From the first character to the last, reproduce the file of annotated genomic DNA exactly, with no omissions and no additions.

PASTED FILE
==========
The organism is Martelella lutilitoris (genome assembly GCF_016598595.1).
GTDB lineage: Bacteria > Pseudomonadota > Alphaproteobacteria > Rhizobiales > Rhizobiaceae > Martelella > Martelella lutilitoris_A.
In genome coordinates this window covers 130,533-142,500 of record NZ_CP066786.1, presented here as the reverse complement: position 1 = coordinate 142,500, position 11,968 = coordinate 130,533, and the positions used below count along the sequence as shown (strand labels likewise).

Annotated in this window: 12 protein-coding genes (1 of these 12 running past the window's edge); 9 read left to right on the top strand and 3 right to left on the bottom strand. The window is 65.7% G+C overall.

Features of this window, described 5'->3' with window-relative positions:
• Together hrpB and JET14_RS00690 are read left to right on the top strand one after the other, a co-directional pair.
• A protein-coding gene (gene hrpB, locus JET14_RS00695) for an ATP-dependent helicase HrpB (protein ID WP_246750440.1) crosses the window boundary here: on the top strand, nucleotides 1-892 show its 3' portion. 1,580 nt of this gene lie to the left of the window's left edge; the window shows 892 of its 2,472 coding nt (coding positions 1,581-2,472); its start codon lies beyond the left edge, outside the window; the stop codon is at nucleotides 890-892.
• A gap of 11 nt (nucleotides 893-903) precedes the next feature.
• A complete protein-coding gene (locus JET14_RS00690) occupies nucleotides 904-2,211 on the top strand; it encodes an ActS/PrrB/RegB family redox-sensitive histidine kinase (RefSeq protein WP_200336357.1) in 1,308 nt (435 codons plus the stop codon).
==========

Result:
The organism is Martelella lutilitoris (genome assembly GCF_016598595.1).
GTDB lineage: Bacteria > Pseudomonadota > Alphaproteobacteria > Rhizobiales > Rhizobiaceae > Martelella > Martelella lutilitoris_A.
In genome coordinates this window covers 130,533-142,500 of record NZ_CP066786.1, presented here as the reverse complement: position 1 = coordinate 142,500, position 11,968 = coordinate 130,533, and the positions used below count along the sequence as shown (strand labels likewise).

Annotated in this window: 12 protein-coding genes (1 of these 12 running past the window's edge); 9 read left to right on the top strand and 3 right to left on the bottom strand. The window is 65.7% G+C overall.

Features of this window, described 5'->3' with window-relative positions:
• Together hrpB and JET14_RS00690 are read left to right on the top strand one after the other, a co-directional pair.
• A protein-coding gene (gene hrpB, locus JET14_RS00695) for an ATP-dependent helicase HrpB (protein ID WP_246750440.1) crosses the window boundary here: on the top strand, nucleotides 1-892 show its 3' portion. 1,580 nt of this gene lie to the left of the window's left edge; the window shows 892 of its 2,472 coding nt (coding positions 1,581-2,472); its start codon lies beyond the left edge, outside the window; the stop codon is at nucleotides 890-892.
• A gap of 11 nt (nucleotides 893-903) precedes the next feature.
• A complete protein-coding gene (locus JET14_RS00690) occupies nucleotides 904-2,211 on the top strand; it encodes an ActS/PrrB/RegB family redox-sensitive histidine kinase (RefSeq protein WP_200336357.1) in 1,308 nt (435 codons plus the stop codon).